By Joe Brock
MADALLA, Nigeria (Reuters) - Kneeling over a dusty grave on the outskirts of Nigeria's capital, 16-year old Hope Ehiawaguan says a prayer, lays down flowers and tearfully tells her brother she loves him.
He was one of 44 killed on Christmas Day last year when a member of Islamist sect Boko Haram rammed a car packed with explosives into the gates of St Theresa's Church in Madalla, a satellite town 25 miles from the center of Abuja.
Boko Haram has killed hundreds in its campaign to impose sharia law in northern Nigeria and is the biggest threat to stability in Africa's top oil exporter.
Two other churches were bombed that day and on Christmas Eve 2010 over 40 people were killed in similar attacks.
This Christmas, the police and military are expecting more trouble in the north. They've ordered security to be tightened, people's movement restricted and churches to be guarded.
But such is the commitment to religion in a country with Africa's largest Christian population that millions of people will pack out thousands of churches in the coming days. It is impossible to protect everyone, security experts say.
"I feel safe," Ehiawaguan says with uncertainty, when asked if she will come to church on December 25 this year.
"Not because of security here ... because we have a greater security in heaven," she says, wiping away her tears.
The blast in Madalla killed several people on the street and pulled down the church roof, condemning many of those trapped inside the burning building, including a 7-month old boy.
A plaque listing the names of the members of the church who were killed has been placed above their graves. The twisted metal of the cars destroyed in the blast is still there.
"I only pray to God to give them a heart," Ehiawaguan says, when asked about her brother's killers.
Security experts believe Boko Haram is targeting worshippers to spark a religious conflict in a country of 160 million people split roughly equally between Christians and Muslims.
The sect has also targeted Mosques in the past and assassinated Imams who have questioned its insurgency. In the group's stronghold in the northeast, where most of its attacks occur, Muslims are equally at threat as Christians.
The fear for many is that more Christmas Day attacks could spark the sort of tit-for-tat sectarian violence between the mostly Muslim north and largely Christian south, which has claimed thousands of lives in the past decade.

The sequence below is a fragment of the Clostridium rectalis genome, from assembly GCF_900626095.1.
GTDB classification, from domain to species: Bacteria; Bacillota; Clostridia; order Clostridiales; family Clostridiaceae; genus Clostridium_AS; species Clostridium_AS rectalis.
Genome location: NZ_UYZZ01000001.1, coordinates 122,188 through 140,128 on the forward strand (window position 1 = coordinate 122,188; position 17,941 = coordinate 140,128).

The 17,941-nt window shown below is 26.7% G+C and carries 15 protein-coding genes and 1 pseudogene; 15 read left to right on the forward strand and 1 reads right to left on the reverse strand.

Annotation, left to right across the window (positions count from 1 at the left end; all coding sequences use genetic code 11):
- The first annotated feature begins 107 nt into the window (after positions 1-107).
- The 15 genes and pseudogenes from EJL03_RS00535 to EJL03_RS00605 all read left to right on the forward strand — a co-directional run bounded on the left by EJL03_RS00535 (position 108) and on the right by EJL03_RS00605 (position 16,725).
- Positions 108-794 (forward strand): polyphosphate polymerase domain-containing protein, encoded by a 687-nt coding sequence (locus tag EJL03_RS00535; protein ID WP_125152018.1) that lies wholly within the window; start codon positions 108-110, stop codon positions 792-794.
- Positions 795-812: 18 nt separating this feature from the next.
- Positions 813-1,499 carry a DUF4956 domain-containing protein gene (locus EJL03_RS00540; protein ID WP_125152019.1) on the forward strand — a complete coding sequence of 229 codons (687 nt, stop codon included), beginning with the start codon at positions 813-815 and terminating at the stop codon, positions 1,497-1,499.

"We have always insisted that Christians should not retaliate," said Sam Kraakevik Kujiyat, chairman of the Christian Association of Nigeria in Kaduna State, one of the areas worst hit by inter-religious violence in recent years.
"But there is fear ... we know not everyone who says he is a Christian acts like one."
Churches were emptier than usual on Sunday in northern cities of Kano and Kaduna, local residents said.
Despite bolstered security in cities across the north, dual suicide bombers attacked the offices of mobile phone operators India's Airtel and South Africa's MTN in Nigeria's second-largest city Kano on Saturday.
The bombers died but no civilians were killed.
No one took responsibility for the attacks but Boko Haram has targeted phone firms before because they say the companies help the security forces catch their members.
At least 2,800 people have died in fighting in the largely Muslim north since Boko Haram launched an uprising against the government in 2009, watchdog Human Rights Watch says.
Boko Haram has showed since its insurgency intensified more than two years ago that it can find weaknesses in defenses.
"One faction of Boko Haram has made several attempts to provoke violence between Christians and Muslims," said Peter Sharwood Smith, Nigeria head of security firm Drum Cussac.
"Unfortunately, I think it is very possible we may see attacks of this type (Church bombings) again."
Boko Haram is not the only threat in northern Nigeria.
Islamist Group called Ansaru, known to have ties with Boko Haram, has risen in prominence in recent weeks. It claimed an attack on a major police barracks in Abuja last month, where it said hundreds of prisoners were released.
The group said on Saturday that it was behind the kidnapping of a French national last week and it has been labeled a "terrorist group" by Britain.
(Additional reporting by Afolabi Sotunde and Abraham Achirga in Madalla and Isaac Abrak in Kaduna; Writing by Joe Brock; Editing by Anna Willard)